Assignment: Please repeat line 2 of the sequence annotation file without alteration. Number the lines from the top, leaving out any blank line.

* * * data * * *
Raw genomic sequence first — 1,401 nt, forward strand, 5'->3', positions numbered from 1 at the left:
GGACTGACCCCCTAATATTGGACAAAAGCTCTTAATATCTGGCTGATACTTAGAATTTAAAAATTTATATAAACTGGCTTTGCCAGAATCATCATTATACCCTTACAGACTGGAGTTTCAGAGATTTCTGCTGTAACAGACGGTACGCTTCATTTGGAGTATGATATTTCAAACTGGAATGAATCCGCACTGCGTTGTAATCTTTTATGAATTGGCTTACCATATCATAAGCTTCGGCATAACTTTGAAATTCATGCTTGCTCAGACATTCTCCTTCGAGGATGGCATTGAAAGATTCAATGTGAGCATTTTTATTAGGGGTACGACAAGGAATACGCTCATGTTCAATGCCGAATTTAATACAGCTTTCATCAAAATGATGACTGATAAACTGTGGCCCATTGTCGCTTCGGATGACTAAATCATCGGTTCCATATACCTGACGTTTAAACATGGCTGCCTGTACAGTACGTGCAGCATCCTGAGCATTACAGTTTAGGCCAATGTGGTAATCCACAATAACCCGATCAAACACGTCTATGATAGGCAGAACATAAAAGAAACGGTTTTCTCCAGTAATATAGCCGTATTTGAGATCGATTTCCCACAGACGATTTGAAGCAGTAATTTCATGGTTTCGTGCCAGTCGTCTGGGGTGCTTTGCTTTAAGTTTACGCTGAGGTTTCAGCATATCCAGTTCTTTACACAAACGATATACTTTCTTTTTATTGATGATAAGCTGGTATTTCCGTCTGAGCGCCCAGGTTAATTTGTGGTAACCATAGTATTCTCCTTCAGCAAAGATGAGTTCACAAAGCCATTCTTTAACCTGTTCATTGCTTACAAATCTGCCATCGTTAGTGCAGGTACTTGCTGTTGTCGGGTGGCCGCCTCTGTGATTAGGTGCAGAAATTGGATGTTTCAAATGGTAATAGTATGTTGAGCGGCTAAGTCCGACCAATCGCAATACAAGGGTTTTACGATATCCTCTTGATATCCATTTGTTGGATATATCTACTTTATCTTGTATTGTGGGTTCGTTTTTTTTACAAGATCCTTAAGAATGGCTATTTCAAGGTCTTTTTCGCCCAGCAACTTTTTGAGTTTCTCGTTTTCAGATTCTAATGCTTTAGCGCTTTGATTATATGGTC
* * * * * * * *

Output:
GGACTGACCCCCTAATATTGGACAAAAGCTCTTAATATCTGGCTGATACTTAGAATTTAAAAATTTATATAAACTGGCTTTGCCAGAATCATCATTATACCCTTACAGACTGGAGTTTCAGAGATTTCTGCTGTAACAGACGGTACGCTTCATTTGGAGTATGATATTTCAAACTGGAATGAATCCGCACTGCGTTGTAATCTTTTATGAATTGGCTTACCATATCATAAGCTTCGGCATAACTTTGAAATTCATGCTTGCTCAGACATTCTCCTTCGAGGATGGCATTGAAAGATTCAATGTGAGCATTTTTATTAGGGGTACGACAAGGAATACGCTCATGTTCAATGCCGAATTTAATACAGCTTTCATCAAAATGATGACTGATAAACTGTGGCCCATTGTCGCTTCGGATGACTAAATCATCGGTTCCATATACCTGACGTTTAAACATGGCTGCCTGTACAGTACGTGCAGCATCCTGAGCATTACAGTTTAGGCCAATGTGGTAATCCACAATAACCCGATCAAACACGTCTATGATAGGCAGAACATAAAAGAAACGGTTTTCTCCAGTAATATAGCCGTATTTGAGATCGATTTCCCACAGACGATTTGAAGCAGTAATTTCATGGTTTCGTGCCAGTCGTCTGGGGTGCTTTGCTTTAAGTTTACGCTGAGGTTTCAGCATATCCAGTTCTTTACACAAACGATATACTTTCTTTTTATTGATGATAAGCTGGTATTTCCGTCTGAGCGCCCAGGTTAATTTGTGGTAACCATAGTATTCTCCTTCAGCAAAGATGAGTTCACAAAGCCATTCTTTAACCTGTTCATTGCTTACAAATCTGCCATCGTTAGTGCAGGTACTTGCTGTTGTCGGGTGGCCGCCTCTGTGATTAGGTGCAGAAATTGGATGTTTCAAATGGTAATAGTATGTTGAGCGGCTAAGTCCGACCAATCGCAATACAAGGGTTTTACGATATCCTCTTGATATCCATTTGTTGGATATATCTACTTTATCTTGTATTGTGGGTTCGTTTTTTTTACAAGATCCTTAAGAATGGCTATTTCAAGGTCTTTTTCGCCCAGCAACTTTTTGAGTTTCTCGTTTTCAGATTCTAATGCTTTAGCGCTTTGATTATATGGTC